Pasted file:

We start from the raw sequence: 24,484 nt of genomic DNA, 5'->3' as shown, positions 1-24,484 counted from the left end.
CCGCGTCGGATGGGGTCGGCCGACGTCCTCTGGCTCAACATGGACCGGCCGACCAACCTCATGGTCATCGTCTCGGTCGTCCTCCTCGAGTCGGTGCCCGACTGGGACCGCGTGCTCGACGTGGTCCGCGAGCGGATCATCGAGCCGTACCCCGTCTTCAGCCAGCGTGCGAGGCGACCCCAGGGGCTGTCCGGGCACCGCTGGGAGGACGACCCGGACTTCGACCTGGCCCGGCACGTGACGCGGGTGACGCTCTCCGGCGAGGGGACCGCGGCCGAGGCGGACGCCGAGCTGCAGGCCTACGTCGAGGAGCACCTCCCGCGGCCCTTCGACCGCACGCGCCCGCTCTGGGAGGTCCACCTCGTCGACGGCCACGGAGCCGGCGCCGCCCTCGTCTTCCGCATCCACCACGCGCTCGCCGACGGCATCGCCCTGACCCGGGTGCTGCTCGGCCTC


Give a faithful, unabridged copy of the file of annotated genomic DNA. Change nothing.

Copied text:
We start from the raw sequence: 24,484 nt of genomic DNA, 5'->3' as shown, positions 1-24,484 counted from the left end.
CCGCGTCGGATGGGGTCGGCCGACGTCCTCTGGCTCAACATGGACCGGCCGACCAACCTCATGGTCATCGTCTCGGTCGTCCTCCTCGAGTCGGTGCCCGACTGGGACCGCGTGCTCGACGTGGTCCGCGAGCGGATCATCGAGCCGTACCCCGTCTTCAGCCAGCGTGCGAGGCGACCCCAGGGGCTGTCCGGGCACCGCTGGGAGGACGACCCGGACTTCGACCTGGCCCGGCACGTGACGCGGGTGACGCTCTCCGGCGAGGGGACCGCGGCCGAGGCGGACGCCGAGCTGCAGGCCTACGTCGAGGAGCACCTCCCGCGGCCCTTCGACCGCACGCGCCCGCTCTGGGAGGTCCACCTCGTCGACGGCCACGGAGCCGGCGCCGCCCTCGTCTTCCGCATCCACCACGCGCTCGCCGACGGCATCGCCCTGACCCGGGTGCTGCTCGGCCTC